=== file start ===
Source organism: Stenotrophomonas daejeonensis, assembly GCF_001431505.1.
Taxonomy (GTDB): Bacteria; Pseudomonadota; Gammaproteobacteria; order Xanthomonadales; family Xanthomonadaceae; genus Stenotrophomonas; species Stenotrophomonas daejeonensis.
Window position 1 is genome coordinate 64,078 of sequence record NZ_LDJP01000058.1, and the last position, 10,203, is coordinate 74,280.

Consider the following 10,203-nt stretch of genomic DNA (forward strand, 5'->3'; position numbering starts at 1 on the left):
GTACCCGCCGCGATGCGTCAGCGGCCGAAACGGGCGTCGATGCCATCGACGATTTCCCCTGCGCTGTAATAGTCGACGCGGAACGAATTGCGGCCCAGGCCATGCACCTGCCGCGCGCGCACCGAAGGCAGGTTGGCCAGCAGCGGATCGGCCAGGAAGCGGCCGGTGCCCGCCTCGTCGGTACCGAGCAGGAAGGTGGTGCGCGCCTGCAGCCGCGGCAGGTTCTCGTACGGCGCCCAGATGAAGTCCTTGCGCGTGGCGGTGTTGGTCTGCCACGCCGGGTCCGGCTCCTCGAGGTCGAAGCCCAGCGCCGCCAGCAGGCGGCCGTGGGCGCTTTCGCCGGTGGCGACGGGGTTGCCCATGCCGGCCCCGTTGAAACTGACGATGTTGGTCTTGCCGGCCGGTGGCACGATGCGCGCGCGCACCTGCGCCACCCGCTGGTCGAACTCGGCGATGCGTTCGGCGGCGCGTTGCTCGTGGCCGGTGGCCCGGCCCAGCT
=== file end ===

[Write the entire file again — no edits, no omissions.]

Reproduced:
Source organism: Stenotrophomonas daejeonensis, assembly GCF_001431505.1.
Taxonomy (GTDB): Bacteria; Pseudomonadota; Gammaproteobacteria; order Xanthomonadales; family Xanthomonadaceae; genus Stenotrophomonas; species Stenotrophomonas daejeonensis.
Window position 1 is genome coordinate 64,078 of sequence record NZ_LDJP01000058.1, and the last position, 10,203, is coordinate 74,280.

Consider the following 10,203-nt stretch of genomic DNA (forward strand, 5'->3'; position numbering starts at 1 on the left):
GTACCCGCCGCGATGCGTCAGCGGCCGAAACGGGCGTCGATGCCATCGACGATTTCCCCTGCGCTGTAATAGTCGACGCGGAACGAATTGCGGCCCAGGCCATGCACCTGCCGCGCGCGCACCGAAGGCAGGTTGGCCAGCAGCGGATCGGCCAGGAAGCGGCCGGTGCCCGCCTCGTCGGTACCGAGCAGGAAGGTGGTGCGCGCCTGCAGCCGCGGCAGGTTCTCGTACGGCGCCCAGATGAAGTCCTTGCGCGTGGCGGTGTTGGTCTGCCACGCCGGGTCCGGCTCCTCGAGGTCGAAGCCCAGCGCCGCCAGCAGGCGGCCGTGGGCGCTTTCGCCGGTGGCGACGGGGTTGCCCATGCCGGCCCCGTTGAAACTGACGATGTTGGTCTTGCCGGCCGGTGGCACGATGCGCGCGCGCACCTGCGCCACCCGCTGGTCGAACTCGGCGATGCGTTCGGCGGCGCGTTGCTCGTGGCCGGTGGCCCGGCCCAGCT